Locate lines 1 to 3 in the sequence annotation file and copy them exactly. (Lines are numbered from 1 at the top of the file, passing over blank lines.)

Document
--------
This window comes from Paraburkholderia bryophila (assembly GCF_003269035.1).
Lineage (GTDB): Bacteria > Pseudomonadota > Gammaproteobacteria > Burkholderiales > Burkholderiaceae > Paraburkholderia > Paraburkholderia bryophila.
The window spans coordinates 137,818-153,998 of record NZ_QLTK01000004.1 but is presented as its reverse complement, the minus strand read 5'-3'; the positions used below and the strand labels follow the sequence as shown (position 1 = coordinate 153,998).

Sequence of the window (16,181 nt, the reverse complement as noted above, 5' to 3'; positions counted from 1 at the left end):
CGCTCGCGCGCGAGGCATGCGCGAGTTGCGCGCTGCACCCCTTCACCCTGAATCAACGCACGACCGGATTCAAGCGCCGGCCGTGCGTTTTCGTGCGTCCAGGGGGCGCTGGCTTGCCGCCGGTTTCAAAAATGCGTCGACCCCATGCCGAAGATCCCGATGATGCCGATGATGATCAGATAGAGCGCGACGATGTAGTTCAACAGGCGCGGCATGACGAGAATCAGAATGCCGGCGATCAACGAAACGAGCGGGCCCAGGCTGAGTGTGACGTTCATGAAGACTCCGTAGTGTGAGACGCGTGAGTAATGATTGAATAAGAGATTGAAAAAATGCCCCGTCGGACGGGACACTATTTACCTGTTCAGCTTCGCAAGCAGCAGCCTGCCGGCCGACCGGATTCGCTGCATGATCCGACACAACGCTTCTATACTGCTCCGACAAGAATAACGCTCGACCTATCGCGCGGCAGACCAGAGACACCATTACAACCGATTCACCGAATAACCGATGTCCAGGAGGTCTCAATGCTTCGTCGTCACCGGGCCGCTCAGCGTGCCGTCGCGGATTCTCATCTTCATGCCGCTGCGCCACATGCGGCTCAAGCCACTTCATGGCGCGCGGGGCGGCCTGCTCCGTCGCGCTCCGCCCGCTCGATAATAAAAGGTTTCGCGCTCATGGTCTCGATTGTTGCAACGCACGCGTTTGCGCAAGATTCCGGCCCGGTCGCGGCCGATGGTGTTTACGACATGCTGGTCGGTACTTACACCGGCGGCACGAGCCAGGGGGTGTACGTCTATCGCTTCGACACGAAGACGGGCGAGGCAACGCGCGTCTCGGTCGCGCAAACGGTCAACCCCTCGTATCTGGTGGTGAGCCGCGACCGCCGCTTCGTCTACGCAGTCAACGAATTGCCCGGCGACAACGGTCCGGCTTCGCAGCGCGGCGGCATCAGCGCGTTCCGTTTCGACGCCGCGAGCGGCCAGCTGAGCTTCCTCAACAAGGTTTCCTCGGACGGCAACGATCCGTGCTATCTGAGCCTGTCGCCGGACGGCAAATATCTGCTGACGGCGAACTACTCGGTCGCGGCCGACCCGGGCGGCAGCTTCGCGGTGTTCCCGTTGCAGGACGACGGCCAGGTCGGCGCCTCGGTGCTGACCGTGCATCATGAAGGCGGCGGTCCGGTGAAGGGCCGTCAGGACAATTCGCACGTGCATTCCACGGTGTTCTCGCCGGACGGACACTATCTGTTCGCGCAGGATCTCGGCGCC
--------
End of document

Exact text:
This window comes from Paraburkholderia bryophila (assembly GCF_003269035.1).
Lineage (GTDB): Bacteria > Pseudomonadota > Gammaproteobacteria > Burkholderiales > Burkholderiaceae > Paraburkholderia > Paraburkholderia bryophila.
The window spans coordinates 137,818-153,998 of record NZ_QLTK01000004.1 but is presented as its reverse complement, the minus strand read 5'-3'; the positions used below and the strand labels follow the sequence as shown (position 1 = coordinate 153,998).